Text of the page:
Monday, January 19, 2009

11:34 AM: Classes begin.

Today is the first day of classes. I've only had one so far, and it was... interesting. I have a feeling that these classes won't be as easy as I had hoped. I'm glad that I'm dropping one for a minimum of 12 hours. Here is my schedule for those of you who don't have it and want it:

Contemporary British Fiction: Breaking the Boundaries, T/TH @ 11:00 AM-12:50 PM
Literary London, M/W @ 9:00-10:20 AM
Scriptwriting, M/W @ 4:00-5:20 PM
Introduction to Media Writing, M/W 2:00-3:20 PM

*Note that no Friday classes are offered, so that students can travel!

I had "Literary London" this morning, and my first impression was that the class seemed based more on history than English or literature. We will be reading literature, of course (almost all of which I've already read, thanks to George Thomason, Jennifer Sikes, and Angela O'Neal!), but we'll be discussing the history of London in relation to that literature for the majority of the class. The professor is a character. She's not wild or loud or bouncy or funny, but she's a character nonetheless. She's what I would call "nondescript" in the very best sense of the word. Her accent is in between American and British, though she claims to have lived in Britain for 43 years of her life. She looks past you when you speak to her. She makes interesting, almost-funny comments (which I laugh at anyway... I laugh at everything). She's open to discussion, but I think she likes her own ideas best (who wouldn't?). Personally, I like her, though she might put me to sleep once or twice.

Anyway, I have two more classes to look forward to: Intro to Media Writing and Scriptwriting, my journalism classes. I have not a clue what Scriptwriting is about, honestly. I have zero experience in that area. Oh well.

My Regent's adviser is awesome (but can't beat Sikes), and I'm so glad Hannah Jacobs told me to keep an eye out for him. His name is Olaf. Olaf Jubin. That's pronounced Oh-lauf Joo-bean. He's from Germany, and he's very tall and a theatre/English professor. I'm a big fan of his.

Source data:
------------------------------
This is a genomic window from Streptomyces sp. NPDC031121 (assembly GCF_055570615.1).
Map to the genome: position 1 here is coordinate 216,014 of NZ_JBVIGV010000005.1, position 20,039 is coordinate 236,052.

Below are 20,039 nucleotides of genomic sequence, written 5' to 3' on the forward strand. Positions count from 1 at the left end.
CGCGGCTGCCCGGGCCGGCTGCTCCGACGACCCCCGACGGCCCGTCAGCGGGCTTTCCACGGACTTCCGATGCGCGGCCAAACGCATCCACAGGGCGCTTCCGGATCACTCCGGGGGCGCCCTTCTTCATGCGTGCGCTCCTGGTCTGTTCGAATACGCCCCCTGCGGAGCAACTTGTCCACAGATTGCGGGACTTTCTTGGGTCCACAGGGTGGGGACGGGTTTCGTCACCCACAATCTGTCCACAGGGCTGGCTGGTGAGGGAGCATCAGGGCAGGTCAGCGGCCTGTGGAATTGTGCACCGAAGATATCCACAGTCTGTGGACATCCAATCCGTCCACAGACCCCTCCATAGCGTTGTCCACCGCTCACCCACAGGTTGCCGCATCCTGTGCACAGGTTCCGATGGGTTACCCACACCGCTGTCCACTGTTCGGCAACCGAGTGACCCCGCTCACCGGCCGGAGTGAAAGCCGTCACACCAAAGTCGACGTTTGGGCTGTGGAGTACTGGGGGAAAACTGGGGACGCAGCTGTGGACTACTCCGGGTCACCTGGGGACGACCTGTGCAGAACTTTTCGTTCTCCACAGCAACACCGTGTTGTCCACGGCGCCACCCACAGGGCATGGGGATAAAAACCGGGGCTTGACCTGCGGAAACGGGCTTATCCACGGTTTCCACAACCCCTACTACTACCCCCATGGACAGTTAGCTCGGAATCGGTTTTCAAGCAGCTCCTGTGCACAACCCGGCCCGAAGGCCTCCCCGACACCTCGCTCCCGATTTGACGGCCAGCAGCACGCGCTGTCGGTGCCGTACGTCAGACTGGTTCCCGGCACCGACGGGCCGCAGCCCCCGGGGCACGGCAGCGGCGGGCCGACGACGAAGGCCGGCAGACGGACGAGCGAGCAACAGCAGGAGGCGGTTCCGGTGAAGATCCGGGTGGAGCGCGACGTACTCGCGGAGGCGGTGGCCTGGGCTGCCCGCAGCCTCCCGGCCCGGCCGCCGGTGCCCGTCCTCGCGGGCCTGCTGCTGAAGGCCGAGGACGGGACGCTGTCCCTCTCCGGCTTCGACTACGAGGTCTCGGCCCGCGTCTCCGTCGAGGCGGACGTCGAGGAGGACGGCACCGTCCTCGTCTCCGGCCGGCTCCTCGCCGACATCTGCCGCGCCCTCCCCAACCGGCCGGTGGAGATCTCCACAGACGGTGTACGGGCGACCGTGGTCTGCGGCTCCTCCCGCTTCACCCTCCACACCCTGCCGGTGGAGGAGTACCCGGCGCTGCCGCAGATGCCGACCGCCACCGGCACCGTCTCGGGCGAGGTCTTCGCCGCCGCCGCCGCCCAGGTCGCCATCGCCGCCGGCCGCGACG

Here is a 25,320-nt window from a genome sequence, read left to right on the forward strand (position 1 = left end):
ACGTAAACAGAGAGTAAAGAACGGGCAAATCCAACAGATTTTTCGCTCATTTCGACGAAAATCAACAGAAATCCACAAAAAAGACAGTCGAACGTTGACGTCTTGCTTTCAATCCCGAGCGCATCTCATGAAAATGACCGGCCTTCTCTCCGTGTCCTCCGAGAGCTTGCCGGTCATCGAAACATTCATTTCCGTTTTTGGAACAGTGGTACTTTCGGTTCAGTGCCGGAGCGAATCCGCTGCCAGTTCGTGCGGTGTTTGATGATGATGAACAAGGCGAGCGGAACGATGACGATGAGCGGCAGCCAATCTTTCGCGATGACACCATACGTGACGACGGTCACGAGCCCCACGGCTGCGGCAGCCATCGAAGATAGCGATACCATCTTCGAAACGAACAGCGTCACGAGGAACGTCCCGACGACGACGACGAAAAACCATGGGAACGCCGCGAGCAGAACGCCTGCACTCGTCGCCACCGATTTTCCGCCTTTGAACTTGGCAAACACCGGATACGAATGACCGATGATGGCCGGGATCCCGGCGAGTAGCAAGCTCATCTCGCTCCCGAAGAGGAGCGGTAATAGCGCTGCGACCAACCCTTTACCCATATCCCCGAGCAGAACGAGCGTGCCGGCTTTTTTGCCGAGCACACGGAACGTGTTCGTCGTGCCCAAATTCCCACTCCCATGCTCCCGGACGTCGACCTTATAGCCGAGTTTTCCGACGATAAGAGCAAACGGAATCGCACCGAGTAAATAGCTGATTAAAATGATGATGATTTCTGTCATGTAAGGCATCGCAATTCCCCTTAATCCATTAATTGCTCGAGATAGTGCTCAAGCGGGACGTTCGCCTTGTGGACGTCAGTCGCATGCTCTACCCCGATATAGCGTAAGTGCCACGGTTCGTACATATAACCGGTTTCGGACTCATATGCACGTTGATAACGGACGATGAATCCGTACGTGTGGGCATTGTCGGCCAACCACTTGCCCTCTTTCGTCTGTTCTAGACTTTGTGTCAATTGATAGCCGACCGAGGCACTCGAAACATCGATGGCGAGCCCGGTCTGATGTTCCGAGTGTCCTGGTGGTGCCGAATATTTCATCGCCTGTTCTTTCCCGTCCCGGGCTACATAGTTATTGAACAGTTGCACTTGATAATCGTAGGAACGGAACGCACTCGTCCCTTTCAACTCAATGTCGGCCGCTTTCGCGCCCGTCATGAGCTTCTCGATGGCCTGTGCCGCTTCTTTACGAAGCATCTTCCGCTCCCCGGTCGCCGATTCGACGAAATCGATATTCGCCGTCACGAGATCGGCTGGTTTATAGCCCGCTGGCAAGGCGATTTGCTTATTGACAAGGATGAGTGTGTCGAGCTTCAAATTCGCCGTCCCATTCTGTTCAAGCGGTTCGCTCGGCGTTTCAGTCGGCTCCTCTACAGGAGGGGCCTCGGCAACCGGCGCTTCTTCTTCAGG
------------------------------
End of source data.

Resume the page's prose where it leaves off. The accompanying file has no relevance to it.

Quick note about yesterday: Caris, Kristen, and I went to Christ Church London (Julia was sleeping, overcome by jet-lag) at the Picadilly Theatre. The church must rent the space or something, so the service is in the afternoon at 4 PM and lasts till 6 PM. It was unlike any church service I've been to: the theatre (a drama kind of theatre, not a movie theatre, which the British call "cinemas") was set up like a band was performing at a Christian concert, instead of a weekly worship service. Flashing lights, smoke machines, loud speakers, etc. It was different; the three of us agreed that though it wasn't "bad," everything was a bit distracting. My favorite part was the message--a man named David Stroud (I think that's how you spell it) gave a message about the freedom of the cross. I really, really liked it, and I'd go back just to hear him. Hearing everyone there speak in British accents reminded me how the body of believers CAN stretch across oceans. I think we Christian Americans in today's age sometimes think that we are the only believers on the planet--I know I've felt that way. It was comforting to see so many believers gathered for worship in the heart of London.

Next Sunday, we're going to Westminster Abbey for the morning service, if we can get in. And a trip to Bath is in the works for Friday!

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